Journal: Fix Your Gaze

Kia’Rae Hanron 


(she/her)
Website︎︎︎
Instagram︎︎︎




I am 25 years old,born and raised in Montpelier, moved to Burlington in 2014 to attend UVM, and have been here ever since.

As an artist, I feel supported by the Vermont community. As an individual, I feel supported by the Vermont community. And as a Black woman, I feel supported by my immediate community: those I’ve chosen to surround myself with. But I would not say the Vermont community fully supports me as a Black woman. I can’t even say my current city supports me as a Black woman. There is a lot of work to be done in Burlington and throughout the entire state of Vermont. I am grateful to have found people to surround myself with who uplift and celebrate every part of me while we do that work together. My current creative community is actually mostly comprised of Black poets and spoken word artists. Since graduating UVM spring 2020, I haven’t had much contact with any particular visual arts communities. I think that may be in part due to COVID and not being able to be out in the community.

I’ve always loved drawing and painting, and in the last few years I’ve gotten into digital artwork. I don’t have access to a studio space to work with wet paint or other messy mediums, so being able to use programs like Adobe Fresco to create paintings from home has been amazing. Though I love working digitally, nothing can ever replace the feeling of working with live paint. I love spending twelve hours at a time fully immersed in painting一nothing else exists but me, the music, the surface, and the paint. There’s an immediate and very therapeutic catharsis for me as I manipulate paint and push it around the canvas. It’s as though with every molecule of paint left behind, I’m leaving behind the things that I no longer need to take with me. I can let go of pain, anger, and resentment without forgetting because I still have a visual record of that process, even if I’m the only one who can translate it. My art is my history. I also love creative writing, specifically free-verse poetry and prose.

I mainly like creating images of people, specifically women. These days, I’m very into drawing and painting WOC. This is usually where I draw my inspiration from. In a broader sense, though, I find inspiration everywhere. I can’t look at anything without seeing each visual detail that contributes to its appearance. I can stare at a blank wall for an hour, completely enthralled by the shapes made from the shadows of barely visible streaks of paint. I love to break things down to their most basic elements—line, shape, form, color, value, pattern, texture, space—and analyze how each small part contributes to what's next to, behind, in front of, before, and after; and how they combine to create something, beautiful or not. When my depression is bad, being able to dissect and pull out the beauty in random things I see helps me cope and move through what I’m feeling.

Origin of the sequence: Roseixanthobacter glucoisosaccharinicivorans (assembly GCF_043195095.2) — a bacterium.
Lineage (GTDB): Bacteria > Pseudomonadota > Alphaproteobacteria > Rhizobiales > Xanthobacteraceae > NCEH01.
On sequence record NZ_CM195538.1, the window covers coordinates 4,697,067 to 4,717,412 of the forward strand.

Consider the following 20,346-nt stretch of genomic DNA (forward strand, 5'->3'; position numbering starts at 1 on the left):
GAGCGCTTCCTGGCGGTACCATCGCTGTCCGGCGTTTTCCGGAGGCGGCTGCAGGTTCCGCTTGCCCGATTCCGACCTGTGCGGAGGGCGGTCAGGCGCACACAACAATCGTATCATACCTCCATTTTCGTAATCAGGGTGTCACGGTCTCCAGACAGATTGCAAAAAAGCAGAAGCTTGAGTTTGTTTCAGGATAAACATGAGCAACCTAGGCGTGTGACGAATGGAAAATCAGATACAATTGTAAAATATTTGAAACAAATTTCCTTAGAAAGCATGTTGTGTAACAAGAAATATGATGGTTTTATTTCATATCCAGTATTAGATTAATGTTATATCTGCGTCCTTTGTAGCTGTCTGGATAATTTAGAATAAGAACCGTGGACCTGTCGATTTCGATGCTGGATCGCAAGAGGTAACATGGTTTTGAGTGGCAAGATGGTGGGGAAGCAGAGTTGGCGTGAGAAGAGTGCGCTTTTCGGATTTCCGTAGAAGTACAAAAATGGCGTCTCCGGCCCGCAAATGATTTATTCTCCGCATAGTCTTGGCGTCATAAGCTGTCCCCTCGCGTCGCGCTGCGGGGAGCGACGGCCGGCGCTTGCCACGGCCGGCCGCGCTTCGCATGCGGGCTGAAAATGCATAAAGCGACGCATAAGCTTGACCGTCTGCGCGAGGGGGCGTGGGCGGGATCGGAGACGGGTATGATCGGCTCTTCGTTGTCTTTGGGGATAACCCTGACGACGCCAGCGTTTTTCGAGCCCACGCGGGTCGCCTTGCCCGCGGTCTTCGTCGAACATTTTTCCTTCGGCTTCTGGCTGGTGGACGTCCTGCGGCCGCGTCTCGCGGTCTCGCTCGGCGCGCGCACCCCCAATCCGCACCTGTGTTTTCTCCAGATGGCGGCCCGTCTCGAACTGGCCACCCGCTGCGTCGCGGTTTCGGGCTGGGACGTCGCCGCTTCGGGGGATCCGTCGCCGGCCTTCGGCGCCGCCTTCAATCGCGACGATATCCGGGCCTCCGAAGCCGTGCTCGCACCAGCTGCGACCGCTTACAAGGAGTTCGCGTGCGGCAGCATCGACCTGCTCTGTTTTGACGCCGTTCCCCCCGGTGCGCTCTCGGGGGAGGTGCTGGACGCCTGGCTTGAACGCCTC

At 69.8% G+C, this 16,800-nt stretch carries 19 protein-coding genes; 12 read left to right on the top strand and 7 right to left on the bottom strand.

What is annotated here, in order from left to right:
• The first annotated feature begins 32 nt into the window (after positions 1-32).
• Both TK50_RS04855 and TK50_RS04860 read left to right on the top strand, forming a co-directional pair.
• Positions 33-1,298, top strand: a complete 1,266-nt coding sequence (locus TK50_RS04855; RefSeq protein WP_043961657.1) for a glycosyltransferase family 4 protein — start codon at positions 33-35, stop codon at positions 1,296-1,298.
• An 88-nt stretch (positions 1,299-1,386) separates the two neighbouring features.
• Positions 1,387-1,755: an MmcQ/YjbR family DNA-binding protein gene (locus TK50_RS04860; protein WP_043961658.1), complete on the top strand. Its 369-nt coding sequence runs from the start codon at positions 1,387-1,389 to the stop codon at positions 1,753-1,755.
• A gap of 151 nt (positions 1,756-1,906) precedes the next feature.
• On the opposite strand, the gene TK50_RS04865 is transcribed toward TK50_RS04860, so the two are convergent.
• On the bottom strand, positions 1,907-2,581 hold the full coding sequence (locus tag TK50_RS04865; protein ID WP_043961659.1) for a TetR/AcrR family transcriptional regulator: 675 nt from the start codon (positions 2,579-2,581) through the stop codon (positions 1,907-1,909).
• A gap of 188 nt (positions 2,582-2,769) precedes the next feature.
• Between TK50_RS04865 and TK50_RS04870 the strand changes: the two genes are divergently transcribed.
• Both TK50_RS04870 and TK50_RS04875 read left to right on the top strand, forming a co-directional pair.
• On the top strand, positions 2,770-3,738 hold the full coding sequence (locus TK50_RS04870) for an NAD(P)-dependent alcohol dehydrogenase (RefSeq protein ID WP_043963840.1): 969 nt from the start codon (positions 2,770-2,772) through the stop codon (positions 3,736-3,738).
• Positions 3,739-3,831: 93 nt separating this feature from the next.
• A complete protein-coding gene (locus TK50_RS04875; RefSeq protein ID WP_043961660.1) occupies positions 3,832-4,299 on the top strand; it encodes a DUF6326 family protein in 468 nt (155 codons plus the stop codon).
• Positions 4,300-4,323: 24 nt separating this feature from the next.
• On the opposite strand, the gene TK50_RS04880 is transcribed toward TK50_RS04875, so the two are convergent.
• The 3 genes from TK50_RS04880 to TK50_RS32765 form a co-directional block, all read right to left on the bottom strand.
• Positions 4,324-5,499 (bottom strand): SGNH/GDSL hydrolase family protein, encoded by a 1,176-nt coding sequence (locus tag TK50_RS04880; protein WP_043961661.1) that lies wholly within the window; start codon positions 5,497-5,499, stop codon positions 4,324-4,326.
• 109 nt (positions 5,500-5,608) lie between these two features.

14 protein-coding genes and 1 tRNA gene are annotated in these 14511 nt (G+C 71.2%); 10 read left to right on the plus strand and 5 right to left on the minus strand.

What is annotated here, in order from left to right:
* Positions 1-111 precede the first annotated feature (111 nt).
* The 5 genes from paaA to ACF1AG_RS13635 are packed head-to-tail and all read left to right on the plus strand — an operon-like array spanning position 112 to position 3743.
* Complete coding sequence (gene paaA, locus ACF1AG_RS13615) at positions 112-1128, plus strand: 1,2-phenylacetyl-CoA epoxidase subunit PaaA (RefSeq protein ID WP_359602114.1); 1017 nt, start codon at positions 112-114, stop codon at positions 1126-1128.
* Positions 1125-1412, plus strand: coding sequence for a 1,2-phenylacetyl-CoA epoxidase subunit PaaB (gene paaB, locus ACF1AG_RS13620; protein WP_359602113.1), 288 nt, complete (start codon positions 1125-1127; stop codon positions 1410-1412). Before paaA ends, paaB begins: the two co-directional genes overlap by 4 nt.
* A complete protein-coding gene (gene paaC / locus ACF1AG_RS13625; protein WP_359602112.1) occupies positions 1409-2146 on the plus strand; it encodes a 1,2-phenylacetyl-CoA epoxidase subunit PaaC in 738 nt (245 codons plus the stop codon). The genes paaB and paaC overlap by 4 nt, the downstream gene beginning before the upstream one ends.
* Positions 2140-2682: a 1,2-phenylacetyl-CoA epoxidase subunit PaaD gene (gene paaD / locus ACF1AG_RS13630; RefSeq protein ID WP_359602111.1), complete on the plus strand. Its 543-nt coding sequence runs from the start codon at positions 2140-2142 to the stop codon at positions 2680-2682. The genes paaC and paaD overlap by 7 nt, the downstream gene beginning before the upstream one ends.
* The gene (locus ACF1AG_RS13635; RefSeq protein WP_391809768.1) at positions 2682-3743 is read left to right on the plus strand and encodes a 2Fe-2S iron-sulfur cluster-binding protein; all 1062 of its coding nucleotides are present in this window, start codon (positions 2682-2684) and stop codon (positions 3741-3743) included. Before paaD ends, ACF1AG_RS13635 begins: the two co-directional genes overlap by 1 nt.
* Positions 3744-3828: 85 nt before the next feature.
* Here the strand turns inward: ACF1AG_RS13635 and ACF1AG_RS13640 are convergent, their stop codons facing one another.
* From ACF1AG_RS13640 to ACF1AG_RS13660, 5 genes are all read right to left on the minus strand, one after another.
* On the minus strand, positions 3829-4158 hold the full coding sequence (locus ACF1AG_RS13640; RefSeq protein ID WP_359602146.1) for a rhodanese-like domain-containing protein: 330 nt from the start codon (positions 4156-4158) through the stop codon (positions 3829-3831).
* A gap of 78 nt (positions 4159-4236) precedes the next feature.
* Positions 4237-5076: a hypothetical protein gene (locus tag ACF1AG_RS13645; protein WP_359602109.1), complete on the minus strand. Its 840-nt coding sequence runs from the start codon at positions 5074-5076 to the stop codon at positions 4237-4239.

...As a Black woman, I feel supported by my immediate community, those I’ve chosen to surround myself with. But I would not say the Vermont community fully supports me as a Black woman—I can’t even say my current city supports me as a Black woman. There is a lot of work to be done in Burlington and throughout the entire state of Vermont.
I currently work for the Clemmons Family Farm, an arts and culture nonprofit organization. I am the K-12 Arts Learning Advisor as well as a Teaching Artist. We have just wrapped up piloting the first stage of our Windows to a Multicultural World online learning platform, which is an art-based history curriculum centered around African American and African Diaspora content. We have Black teaching artists, all of African descent and all of whom are current residents in Vermont一I am also one of these artists. In collaboration with my supervisor and team members, I develop and facilitate arts and culture workshops with K-12 students. It’s a dream job for me to be able to work with kids, teach art and social justice, and to have the opportunity to assist in designing and implementing a K-12 multicultural arts-based curriculum for the state of Vermont, a curriculum that can help Black students here have a better school experience and more connection to their heritage than I did growing up Biracial in the second-whitest state in the nation.

My mood that day, and the weather determine what type of music I play to get into a creative mood. I have sunny day playlists, rainy day playlists, playlists for when I want to pretend I’m on a tropical island nowhere near Vermont…Tobe Nwigwe, specifically Make It Home, Eat, Against the Grain, and Caged Bird. Instrumental versions of pop songs, and contemporary remixes of classical instrumental music.

Motown and Doo-Wop music. I have a page on my website dedicated to my artmaking music.

I was struggling so much emotionally in part because I was trying to resist the natural flow of my brain—once I accepted that I will always see every detail, always analyze visual cause and effects, and always be outwardly excited by the complexity of it all, I was able to let go of all the weighty boxes I didn’t quite fit into and feel the full benefit of the chaos in my brain.2